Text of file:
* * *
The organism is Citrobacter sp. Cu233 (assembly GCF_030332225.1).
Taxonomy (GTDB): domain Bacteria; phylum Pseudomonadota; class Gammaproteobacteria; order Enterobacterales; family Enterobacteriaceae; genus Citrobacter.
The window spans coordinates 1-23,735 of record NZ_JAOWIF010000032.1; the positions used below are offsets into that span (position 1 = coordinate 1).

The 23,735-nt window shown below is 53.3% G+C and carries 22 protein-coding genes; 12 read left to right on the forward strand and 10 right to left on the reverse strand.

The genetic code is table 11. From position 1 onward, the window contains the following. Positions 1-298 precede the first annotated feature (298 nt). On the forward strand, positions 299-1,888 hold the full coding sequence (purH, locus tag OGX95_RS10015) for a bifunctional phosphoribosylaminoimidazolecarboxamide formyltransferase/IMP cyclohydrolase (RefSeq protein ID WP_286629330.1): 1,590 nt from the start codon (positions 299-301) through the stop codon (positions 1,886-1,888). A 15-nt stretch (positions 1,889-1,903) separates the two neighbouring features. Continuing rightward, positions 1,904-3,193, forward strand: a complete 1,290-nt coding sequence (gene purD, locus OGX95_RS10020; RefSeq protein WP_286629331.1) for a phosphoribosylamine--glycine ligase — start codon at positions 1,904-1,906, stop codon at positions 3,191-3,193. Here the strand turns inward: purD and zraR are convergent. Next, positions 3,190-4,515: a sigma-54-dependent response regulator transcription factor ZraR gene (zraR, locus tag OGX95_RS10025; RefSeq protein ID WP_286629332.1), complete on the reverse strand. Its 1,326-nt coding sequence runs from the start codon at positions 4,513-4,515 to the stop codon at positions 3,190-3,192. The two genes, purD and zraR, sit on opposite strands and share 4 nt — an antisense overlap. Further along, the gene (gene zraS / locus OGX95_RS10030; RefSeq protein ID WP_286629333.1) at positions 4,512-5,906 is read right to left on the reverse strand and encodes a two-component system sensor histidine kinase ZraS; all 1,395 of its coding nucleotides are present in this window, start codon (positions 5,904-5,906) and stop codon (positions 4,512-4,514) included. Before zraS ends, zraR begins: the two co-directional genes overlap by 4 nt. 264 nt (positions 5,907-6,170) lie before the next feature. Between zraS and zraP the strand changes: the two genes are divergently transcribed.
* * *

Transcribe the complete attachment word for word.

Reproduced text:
The organism is Citrobacter sp. Cu233 (assembly GCF_030332225.1).
Taxonomy (GTDB): domain Bacteria; phylum Pseudomonadota; class Gammaproteobacteria; order Enterobacterales; family Enterobacteriaceae; genus Citrobacter.
The window spans coordinates 1-23,735 of record NZ_JAOWIF010000032.1; the positions used below are offsets into that span (position 1 = coordinate 1).

The 23,735-nt window shown below is 53.3% G+C and carries 22 protein-coding genes; 12 read left to right on the forward strand and 10 right to left on the reverse strand.

The genetic code is table 11. From position 1 onward, the window contains the following. Positions 1-298 precede the first annotated feature (298 nt). On the forward strand, positions 299-1,888 hold the full coding sequence (purH, locus tag OGX95_RS10015) for a bifunctional phosphoribosylaminoimidazolecarboxamide formyltransferase/IMP cyclohydrolase (RefSeq protein ID WP_286629330.1): 1,590 nt from the start codon (positions 299-301) through the stop codon (positions 1,886-1,888). A 15-nt stretch (positions 1,889-1,903) separates the two neighbouring features. Continuing rightward, positions 1,904-3,193, forward strand: a complete 1,290-nt coding sequence (gene purD, locus OGX95_RS10020; RefSeq protein WP_286629331.1) for a phosphoribosylamine--glycine ligase — start codon at positions 1,904-1,906, stop codon at positions 3,191-3,193. Here the strand turns inward: purD and zraR are convergent. Next, positions 3,190-4,515: a sigma-54-dependent response regulator transcription factor ZraR gene (zraR, locus tag OGX95_RS10025; RefSeq protein ID WP_286629332.1), complete on the reverse strand. Its 1,326-nt coding sequence runs from the start codon at positions 4,513-4,515 to the stop codon at positions 3,190-3,192. The two genes, purD and zraR, sit on opposite strands and share 4 nt — an antisense overlap. Further along, the gene (gene zraS / locus OGX95_RS10030; RefSeq protein ID WP_286629333.1) at positions 4,512-5,906 is read right to left on the reverse strand and encodes a two-component system sensor histidine kinase ZraS; all 1,395 of its coding nucleotides are present in this window, start codon (positions 5,904-5,906) and stop codon (positions 4,512-4,514) included. Before zraS ends, zraR begins: the two co-directional genes overlap by 4 nt. 264 nt (positions 5,907-6,170) lie before the next feature. Between zraS and zraP the strand changes: the two genes are divergently transcribed.